In Libya, there are actual rebels that have legitimacy and running parts of the country, not just dissidents.  Before you ask, “who are they and how legitimate are they?”, please consider the case of Mr Qaddafi.  Repeat after me: Incumbency does not equal legitimacy.  Just because a government has been there a while does not make it legitimate.  The real reason that political elites fear calling out a government’s legitimacy is that they’re worried about domestic cans of worms that it might open.  And yet there are black holes of sovereignty on the global map, and sometimes there’s an easy solution that involves recognising the de facto reality.  Libyan rebels have a long way to go before they master the art of democratic politics, but on the other hand Qaddafi has really done some crazy stuff.  Even a somewhat authoritarian regime in Libya with the odd political prisoner is preferable to the whimsical and capricious madness of the Qaddafi years.

The wholesale loss of Qaddafi legitimacy is another thing sets Libya apart.  Like it or not, there are a whole bunch of people in Syria and Yemen that support the regime.  There have been actual verified mass protests in their support (even though I think these governments probably are doomed).  Qaddafi could never muster that.  Journalists can and should be sensitive to the possibility of real pro-regime sentiment in Libya (relatives and civil servants), but the rest of us can afford not to equivocate and see the difference.  Yes, the only way to get real legitimacy is with an election, but the only way we will get to an election is with rebel control.

Following on the issue of legitimacy, let me also point out why a negotiated solution was never realistic.  There was no will for it from amongst the regime, or at least amongst those holding the power within it.  Qaddafi wants to fight, defines himself by the fight, and will fight.  The day the NFZ was declared, Moussa Koussa, the then foreign minister (since defected) declared a ceasefire.  Whether he meant it or not is not clear, and if he did it’s even clearer that he had no ability to enforce it.  Adhering to that early one would have probably insured regime survival, but whoever controls the Brigades could not even think that far ahead.  With so much terror and unkept promises it’s hard to see how the rebels could take seriously an offer to negotiate even if it were earnest.  Many perceive themselves to be fighting for their lives.

Qaddafi had not just lost legitimacy with most Libyans, but has pissed off the international community to the point where even Saudi Arabia and Syria wouldn’t mind his ouster.  Bashar al-Asad may be on his way to claiming Qaddafi’s bad-guy prize, but the reality is that there are still folks—some of the sovereign—who wouldn’t like the precedent set by his ouster.  Not so with Qaddafi.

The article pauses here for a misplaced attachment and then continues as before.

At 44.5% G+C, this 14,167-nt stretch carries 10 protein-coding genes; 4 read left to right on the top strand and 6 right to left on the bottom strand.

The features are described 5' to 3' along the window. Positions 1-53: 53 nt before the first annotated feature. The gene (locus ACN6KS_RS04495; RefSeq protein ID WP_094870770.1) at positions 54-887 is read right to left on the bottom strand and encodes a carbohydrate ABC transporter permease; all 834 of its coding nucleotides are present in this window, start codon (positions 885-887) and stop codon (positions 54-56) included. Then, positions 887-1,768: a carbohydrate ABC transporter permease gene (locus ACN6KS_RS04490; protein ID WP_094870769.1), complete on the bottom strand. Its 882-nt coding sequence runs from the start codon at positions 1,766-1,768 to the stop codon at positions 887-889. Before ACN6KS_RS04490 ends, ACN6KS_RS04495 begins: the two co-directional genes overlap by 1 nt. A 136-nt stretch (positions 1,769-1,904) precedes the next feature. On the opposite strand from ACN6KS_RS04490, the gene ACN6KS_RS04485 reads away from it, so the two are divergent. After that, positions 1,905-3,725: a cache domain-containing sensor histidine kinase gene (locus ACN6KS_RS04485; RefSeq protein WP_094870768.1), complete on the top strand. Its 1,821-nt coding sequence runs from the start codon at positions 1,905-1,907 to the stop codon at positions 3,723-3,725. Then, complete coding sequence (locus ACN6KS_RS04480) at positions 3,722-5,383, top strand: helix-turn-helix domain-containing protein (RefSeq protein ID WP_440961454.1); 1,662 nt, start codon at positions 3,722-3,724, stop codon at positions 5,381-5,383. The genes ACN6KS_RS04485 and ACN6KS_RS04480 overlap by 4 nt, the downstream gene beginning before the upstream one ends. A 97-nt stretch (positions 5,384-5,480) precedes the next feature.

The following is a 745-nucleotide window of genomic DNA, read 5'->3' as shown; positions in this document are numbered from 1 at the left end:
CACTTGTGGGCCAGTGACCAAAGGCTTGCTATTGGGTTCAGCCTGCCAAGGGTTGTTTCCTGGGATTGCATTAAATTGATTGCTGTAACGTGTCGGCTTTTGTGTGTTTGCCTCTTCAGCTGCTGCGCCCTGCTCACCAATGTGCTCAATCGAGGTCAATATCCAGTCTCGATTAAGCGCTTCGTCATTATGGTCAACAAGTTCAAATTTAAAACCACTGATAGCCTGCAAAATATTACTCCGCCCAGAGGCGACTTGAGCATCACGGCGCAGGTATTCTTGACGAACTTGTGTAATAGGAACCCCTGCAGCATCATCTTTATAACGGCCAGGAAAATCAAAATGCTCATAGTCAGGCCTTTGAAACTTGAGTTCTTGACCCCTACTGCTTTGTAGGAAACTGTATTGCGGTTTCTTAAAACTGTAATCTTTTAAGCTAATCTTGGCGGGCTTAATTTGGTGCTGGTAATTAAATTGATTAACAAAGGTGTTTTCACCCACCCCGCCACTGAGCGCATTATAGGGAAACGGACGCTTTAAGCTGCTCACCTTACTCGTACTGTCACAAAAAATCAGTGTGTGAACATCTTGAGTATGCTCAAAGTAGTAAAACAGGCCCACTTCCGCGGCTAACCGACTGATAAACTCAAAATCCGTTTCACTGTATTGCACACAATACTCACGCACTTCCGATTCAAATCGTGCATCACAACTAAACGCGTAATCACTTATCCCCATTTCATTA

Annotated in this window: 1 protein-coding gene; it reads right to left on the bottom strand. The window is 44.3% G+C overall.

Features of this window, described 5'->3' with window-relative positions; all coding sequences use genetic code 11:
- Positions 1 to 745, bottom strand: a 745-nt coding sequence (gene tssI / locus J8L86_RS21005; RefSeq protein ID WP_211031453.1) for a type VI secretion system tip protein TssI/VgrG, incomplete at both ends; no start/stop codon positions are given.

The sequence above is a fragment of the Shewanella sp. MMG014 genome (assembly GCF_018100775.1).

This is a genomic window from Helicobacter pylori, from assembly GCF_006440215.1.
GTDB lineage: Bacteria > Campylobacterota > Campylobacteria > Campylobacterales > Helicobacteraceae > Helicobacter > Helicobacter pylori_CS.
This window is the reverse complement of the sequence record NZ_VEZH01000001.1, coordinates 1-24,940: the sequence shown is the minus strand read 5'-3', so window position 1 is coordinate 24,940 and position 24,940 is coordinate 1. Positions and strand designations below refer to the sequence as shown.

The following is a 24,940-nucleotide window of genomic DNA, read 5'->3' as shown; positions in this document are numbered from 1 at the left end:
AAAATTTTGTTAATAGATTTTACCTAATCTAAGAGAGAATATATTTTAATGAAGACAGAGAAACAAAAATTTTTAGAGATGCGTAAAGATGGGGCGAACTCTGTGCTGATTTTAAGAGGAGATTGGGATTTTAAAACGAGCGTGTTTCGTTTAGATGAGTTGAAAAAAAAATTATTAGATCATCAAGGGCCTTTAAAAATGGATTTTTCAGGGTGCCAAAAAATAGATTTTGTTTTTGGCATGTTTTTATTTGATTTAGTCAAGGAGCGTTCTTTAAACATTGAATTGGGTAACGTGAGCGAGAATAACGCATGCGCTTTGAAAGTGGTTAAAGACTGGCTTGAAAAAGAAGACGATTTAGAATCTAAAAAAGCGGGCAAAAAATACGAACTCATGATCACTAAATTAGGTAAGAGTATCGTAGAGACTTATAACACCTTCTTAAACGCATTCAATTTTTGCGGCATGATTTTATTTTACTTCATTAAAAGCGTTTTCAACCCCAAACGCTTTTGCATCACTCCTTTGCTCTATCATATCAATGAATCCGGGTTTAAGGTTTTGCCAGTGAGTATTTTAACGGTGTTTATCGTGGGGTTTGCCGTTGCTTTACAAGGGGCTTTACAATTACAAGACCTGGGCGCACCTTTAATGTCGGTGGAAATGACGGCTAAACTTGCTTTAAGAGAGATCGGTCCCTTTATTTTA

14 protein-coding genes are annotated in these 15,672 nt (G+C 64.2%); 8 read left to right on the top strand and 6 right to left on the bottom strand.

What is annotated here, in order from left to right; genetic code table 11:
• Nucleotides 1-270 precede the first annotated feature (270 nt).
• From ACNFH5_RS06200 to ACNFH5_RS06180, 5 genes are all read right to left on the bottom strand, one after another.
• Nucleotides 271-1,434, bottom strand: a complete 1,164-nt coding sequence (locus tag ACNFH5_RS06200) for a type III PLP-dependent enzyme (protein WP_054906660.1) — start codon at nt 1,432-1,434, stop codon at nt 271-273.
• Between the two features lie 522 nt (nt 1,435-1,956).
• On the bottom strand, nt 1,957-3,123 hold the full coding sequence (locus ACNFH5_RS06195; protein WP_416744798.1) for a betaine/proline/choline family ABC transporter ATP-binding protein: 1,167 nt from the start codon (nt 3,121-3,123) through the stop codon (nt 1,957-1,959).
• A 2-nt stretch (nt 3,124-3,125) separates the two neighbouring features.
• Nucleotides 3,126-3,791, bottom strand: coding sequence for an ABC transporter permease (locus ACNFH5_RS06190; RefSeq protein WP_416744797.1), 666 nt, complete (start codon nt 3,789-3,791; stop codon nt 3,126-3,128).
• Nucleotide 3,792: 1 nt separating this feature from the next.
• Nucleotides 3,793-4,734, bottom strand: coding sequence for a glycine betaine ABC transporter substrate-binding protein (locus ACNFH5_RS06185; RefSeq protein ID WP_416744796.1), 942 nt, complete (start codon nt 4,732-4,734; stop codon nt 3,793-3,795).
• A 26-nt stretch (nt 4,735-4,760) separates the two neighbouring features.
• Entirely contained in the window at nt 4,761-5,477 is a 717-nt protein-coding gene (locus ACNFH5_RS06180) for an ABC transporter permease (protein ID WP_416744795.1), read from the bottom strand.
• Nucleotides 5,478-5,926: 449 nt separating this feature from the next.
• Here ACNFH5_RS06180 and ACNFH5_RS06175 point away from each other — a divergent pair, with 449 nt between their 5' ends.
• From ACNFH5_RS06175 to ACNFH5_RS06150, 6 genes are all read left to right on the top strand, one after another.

Civilian lives have been saved in Libya so far.  About Iraq we’re not sure.  According to the Lancet’s extremely thorough study in 2005, in that situation more people probably died in the aftermath of Hussain’s fall than the man manage to kill under his regime.  The number of civilians killed in Benghazi and Misurata is much less than if Qaddafi had been able to come in unopposed.  The violence of the Brigades is still on show at the moment, where they blindly shell populated areas that they have no hope of holding and which does nothing but incite rebel fighters to continue at all costs.  Near the Wazin checkpoint I had the opportunity to see the Brigades in action.  Troops who couldn’t communicate over distance were running around blindly and trying to shell in the direction of the checkpoint with guns they couldn’t aim very effectively.  It lacked tactics and strategy beyond simply inflicting damage.

It’s not at all clear to me weather it’s by intent or accident, but the NATO strategy of providing the rebels just the right amount of support to actually win but then to also feel some ownership over the new Libya seems to have emerged.  After the rebels’ failure to advance west of Ajdabiya, the breaking of the siege of Misurata and subsequent advances have been vital to the revolution’s sense of self-worth.  The argument about boots on the ground is often misleading too.  As much as I dislike the security industry and private security companies (PSCs), NATO’s war has made good use of them and their plausible deniability in Libya.  Why have British or American boots on the ground when those same boots can be hired by a PSC and then seconded to the Qatari government as “military advisors” for the Libyan National Army (rebels)?  The narrow and unnatural constraints of sovereignty and of the state system provide a way out by their own narrowness.  As long as said personnel are not technically working for one of the NATO members, that member has not committed ground troops.  The fiction is useful diplomatically, but it’s also a clever exploitation of loopholes in the state system.  The NATO intervention now has the look of a very full and consistent intervention with quite a bit of the state-building frontloaded into the fighting.

And lastly, the media narrative is going to tend towards stalemate until almost the end.  Traditional media outlets are doing what they’re supposed to do and reporting what they can verify.  People post what they hear and see on Twitter first, or blog about it.  The rest of us pick up reports from people who have proven to be credible over time and check them out and add weight.  Necessarily the major outlets are rarely where the action is occurring.  It’s hard to verify the ongoing protests in Tripoli or the latest gains in Nafusa.  But slowly the rebel claims have by and large been borne out, and what’s emerging is a pattern of consistent military advance by a force that started from zero.  Currently rebels are effectively surrounding Tripolitania, depriving Qaddafi of his main supply routes from Africa, with the sole exception of restive Gharyan.  There’s no centrepiece battle to point to yet, but from the vantage of those in Tripoli the end will likely appear quite sudden.  Until that time, journalistic balance will consist of stories to the tune of ‘Qaddafi’s not going anywhere’ versus ‘the end is nigh’.